See also December 2011 update on the GHS (Global Harmonised System) for the Classification and Labelling of Chemicals/
Dangerous goods are articles and products which can harm a person’s health, produce a safety risk and/or environmentally hazardous to the environment.
The carriage of dangerous goods is governed by a number of regulations. The main three modes of transport, air, sea and road, are covered by –
ADR – European Agreement concerning the international carriage of dangerous goods by road;
IMDG – International Maritime dangerous goods regulations;
IATA -International Air Transport Association regulations.
These regulations are subject to change, the ADR and IMDG changing every two years (current edition 2011). IATA changes every year.
Consideration may also need to be given to “The Carriage of Dangerous Goods and Use of Transportable Pressure Equipment Regulations 2009, (example gas cylinders), although these now implement the ADR regulations.
Shippers, whether despatching or receiving have a duty to ensure that consignments comply with the regulations. Coupled with this, in ADR, there is a requirement to ensure that vehicles, including equipment carried, documentation on board, and driver licences comply.
This all sounds quite daunting so shippers should also be aware of exemptions for small consignments and loads. We will talk about these later in this article.
Consideration should be given to IMDG when consignments are crossing water and there is a road journey, before and after this. Here the sea journey is classed as the most hazardous part and the IMDG then takes precedence over ADR for the goods being shipped. The vehicle is still subject to ADR.
The Channel Tunnel’s policy on transporting dangerous goods is based on ADR but it is stricter.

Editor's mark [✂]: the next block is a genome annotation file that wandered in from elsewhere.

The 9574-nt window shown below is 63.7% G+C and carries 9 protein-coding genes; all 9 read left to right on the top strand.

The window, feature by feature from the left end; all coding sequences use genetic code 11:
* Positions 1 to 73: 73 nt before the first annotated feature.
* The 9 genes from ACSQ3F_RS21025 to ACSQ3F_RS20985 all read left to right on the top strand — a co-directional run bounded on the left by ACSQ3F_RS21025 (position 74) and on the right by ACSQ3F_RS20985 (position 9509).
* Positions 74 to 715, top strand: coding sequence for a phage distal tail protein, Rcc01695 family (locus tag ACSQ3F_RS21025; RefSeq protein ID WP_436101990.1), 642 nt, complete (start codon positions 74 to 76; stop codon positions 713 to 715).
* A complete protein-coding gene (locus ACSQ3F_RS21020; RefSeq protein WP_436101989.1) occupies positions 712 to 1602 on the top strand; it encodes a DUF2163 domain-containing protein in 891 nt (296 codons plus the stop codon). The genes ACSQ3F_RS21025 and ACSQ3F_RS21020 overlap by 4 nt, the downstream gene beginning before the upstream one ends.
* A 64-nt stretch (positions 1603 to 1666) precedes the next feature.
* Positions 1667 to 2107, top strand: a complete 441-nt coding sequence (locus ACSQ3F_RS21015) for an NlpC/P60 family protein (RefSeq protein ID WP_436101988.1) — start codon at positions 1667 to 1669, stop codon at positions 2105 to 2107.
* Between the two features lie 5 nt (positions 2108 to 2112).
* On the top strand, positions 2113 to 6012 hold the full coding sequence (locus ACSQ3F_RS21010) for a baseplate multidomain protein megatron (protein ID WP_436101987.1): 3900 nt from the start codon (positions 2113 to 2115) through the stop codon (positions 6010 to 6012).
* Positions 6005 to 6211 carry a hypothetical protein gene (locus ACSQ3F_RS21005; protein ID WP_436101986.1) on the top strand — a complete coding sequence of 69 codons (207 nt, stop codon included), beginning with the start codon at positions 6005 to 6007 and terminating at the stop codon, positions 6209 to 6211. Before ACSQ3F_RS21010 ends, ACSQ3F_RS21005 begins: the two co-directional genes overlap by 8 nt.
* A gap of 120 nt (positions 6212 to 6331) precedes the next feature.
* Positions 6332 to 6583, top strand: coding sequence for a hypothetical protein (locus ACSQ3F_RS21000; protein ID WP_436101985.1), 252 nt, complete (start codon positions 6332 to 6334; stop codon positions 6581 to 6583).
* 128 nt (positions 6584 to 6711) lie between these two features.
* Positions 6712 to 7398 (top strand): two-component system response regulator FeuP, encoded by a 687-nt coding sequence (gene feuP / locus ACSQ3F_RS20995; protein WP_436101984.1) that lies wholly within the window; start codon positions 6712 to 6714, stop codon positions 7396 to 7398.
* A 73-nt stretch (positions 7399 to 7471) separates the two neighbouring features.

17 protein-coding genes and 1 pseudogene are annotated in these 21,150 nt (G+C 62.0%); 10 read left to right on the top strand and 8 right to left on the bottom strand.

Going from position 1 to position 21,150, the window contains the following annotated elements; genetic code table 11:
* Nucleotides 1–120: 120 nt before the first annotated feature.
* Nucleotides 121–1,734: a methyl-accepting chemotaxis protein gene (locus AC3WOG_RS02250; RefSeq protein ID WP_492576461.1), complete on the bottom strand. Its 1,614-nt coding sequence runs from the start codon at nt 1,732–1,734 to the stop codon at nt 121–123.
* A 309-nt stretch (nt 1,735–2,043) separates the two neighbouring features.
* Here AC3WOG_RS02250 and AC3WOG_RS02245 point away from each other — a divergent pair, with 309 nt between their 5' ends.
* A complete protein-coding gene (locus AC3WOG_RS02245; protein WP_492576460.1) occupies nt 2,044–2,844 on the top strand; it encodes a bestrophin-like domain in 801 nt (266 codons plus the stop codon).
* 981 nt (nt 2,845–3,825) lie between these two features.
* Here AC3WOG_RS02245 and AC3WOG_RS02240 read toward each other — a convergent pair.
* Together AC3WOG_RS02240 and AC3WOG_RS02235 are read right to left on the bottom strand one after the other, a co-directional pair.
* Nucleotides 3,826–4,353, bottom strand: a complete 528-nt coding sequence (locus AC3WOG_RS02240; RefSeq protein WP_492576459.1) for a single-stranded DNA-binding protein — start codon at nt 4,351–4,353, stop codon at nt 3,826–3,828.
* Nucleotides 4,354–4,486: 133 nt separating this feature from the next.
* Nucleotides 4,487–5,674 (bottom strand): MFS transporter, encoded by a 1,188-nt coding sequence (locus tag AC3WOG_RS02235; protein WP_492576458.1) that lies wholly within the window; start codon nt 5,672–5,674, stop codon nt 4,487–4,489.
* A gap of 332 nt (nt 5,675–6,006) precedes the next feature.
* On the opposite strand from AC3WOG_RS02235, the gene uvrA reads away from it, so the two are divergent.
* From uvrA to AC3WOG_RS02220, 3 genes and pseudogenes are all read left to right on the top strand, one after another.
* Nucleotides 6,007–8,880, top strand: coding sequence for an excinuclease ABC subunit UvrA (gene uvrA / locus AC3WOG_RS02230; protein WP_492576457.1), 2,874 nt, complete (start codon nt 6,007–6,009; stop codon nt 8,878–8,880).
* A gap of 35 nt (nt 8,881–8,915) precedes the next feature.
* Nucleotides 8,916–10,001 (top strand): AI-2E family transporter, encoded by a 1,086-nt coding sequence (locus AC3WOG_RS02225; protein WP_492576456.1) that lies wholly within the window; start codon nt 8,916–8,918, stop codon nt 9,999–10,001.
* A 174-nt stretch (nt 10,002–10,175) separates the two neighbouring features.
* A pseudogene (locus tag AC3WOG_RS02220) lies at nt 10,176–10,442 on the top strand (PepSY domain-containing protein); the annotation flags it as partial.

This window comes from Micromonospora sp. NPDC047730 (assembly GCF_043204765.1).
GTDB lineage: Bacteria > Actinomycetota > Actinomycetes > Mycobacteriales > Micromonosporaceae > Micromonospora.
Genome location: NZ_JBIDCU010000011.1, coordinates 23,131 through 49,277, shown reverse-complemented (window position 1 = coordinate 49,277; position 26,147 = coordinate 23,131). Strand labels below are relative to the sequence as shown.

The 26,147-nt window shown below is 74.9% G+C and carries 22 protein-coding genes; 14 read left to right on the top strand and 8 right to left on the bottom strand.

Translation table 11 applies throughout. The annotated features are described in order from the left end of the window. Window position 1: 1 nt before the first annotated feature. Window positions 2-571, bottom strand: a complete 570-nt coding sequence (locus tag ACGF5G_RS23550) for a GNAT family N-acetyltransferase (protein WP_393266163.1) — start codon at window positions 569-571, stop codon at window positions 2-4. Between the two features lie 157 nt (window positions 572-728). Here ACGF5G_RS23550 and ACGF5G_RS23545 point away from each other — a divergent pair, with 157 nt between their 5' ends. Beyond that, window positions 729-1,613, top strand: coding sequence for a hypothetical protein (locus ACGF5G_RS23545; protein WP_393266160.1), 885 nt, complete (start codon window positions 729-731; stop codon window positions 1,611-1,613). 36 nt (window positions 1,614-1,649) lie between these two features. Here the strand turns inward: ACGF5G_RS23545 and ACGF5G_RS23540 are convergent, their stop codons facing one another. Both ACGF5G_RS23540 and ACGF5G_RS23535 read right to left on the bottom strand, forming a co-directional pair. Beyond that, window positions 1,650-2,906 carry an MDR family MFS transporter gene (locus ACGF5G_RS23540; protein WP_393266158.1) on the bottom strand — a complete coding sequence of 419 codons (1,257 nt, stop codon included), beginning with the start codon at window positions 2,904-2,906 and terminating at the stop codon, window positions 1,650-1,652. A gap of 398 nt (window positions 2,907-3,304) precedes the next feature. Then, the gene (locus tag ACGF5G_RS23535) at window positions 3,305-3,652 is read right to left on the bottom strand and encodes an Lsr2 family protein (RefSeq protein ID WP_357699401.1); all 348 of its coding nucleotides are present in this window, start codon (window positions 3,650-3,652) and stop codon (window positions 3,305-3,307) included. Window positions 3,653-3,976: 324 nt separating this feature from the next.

Training of personnel dealing with dangerous goods, whether physical handling or consigning, is essential and the regulations specify that training should take place prior to personnel taking up their responsibilities. There is a requirement to refresh this training every two years.
Having been an Export Shipping Manager in a company which dealt with the despatch of dangerous goods I know it can take quite awhile to despatch these types of products. One area which always concerned me was the lack of knowledge out in the field (sales). The primary job of a sales person is to obtain an order and when achieved job is done, but it is not wise to promise a potential or existing customer a sample or order quickly when dangerous goods are concerned. Why? Despatches by air have to be x-rayed, packages and documentation checked and only then will the consignment go forward for despatch. In all three regulations you then have to consider compatibility, some classes of hazardous goods cannot be shipped together, or at least, be segregated. This all takes time!!
This all sounds daunting! Where do you start?
As a shipper or receiver of dangerous goods you should be in possession of a Material Safety Data Sheet (MSDS). Box 14 on this document will state whether the goods are dangerous, or not, for transport. If not, then you can proceed as a non-hazardous shipment. Box 14 will provide UN Number, Class Number, Packing Group (if required) and Proper Shipping Name, all being essential information for progressing the despatch of the consignment.
Next step will be to package the goods. Check the regulations to see if UN specified packaging is required or, if small quantities can the consignment be classed as “Limited or Excepted Quantities” and then UN packages are not required. UN packages have been leak, drop and stack tested to ensure that they maintain their integrity in difficult circumstances. Always worth looking at the “special provisions” in the regulations as these can contain information which may remove some of the requirements.